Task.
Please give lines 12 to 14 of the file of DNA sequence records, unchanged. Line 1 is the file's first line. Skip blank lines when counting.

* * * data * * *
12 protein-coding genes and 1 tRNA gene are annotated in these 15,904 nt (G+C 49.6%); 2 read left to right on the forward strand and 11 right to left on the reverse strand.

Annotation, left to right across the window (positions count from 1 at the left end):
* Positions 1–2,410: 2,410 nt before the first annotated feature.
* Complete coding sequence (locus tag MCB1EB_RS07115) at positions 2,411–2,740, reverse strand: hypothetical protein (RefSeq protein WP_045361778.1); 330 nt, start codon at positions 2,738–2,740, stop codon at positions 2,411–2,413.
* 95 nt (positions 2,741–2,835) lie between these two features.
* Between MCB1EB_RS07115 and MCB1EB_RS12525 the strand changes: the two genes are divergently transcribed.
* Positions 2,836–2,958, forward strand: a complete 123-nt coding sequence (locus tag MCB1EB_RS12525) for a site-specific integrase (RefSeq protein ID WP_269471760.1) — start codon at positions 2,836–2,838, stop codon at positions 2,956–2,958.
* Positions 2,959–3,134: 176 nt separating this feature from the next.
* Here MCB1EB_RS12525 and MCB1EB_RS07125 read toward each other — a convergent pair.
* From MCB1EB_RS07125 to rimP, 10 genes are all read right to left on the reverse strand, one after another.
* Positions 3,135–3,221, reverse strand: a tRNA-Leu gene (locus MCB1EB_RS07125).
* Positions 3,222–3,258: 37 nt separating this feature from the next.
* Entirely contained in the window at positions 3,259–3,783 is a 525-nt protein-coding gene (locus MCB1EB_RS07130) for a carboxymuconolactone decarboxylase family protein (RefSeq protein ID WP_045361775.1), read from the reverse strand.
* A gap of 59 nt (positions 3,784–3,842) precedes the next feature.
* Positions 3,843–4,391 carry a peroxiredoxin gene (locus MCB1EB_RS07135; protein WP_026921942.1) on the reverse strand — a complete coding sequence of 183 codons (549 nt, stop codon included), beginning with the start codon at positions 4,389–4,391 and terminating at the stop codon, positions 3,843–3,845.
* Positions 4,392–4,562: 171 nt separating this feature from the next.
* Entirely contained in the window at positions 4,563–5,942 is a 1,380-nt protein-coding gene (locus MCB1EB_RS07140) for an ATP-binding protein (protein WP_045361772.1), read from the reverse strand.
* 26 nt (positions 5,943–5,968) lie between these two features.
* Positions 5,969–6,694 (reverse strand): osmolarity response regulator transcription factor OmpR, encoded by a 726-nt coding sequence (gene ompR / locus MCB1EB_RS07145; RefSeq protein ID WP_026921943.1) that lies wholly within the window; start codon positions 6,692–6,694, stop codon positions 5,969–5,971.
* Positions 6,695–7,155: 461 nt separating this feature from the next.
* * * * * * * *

* Positions 3,222–3,258: 37 nt separating this feature from the next.
* Entirely contained in the window at positions 3,259–3,783 is a 525-nt protein-coding gene (locus MCB1EB_RS07130) for a carboxymuconolactone decarboxylase family protein (RefSeq protein ID WP_045361775.1), read from the reverse strand.
* A gap of 59 nt (positions 3,784–3,842) precedes the next feature.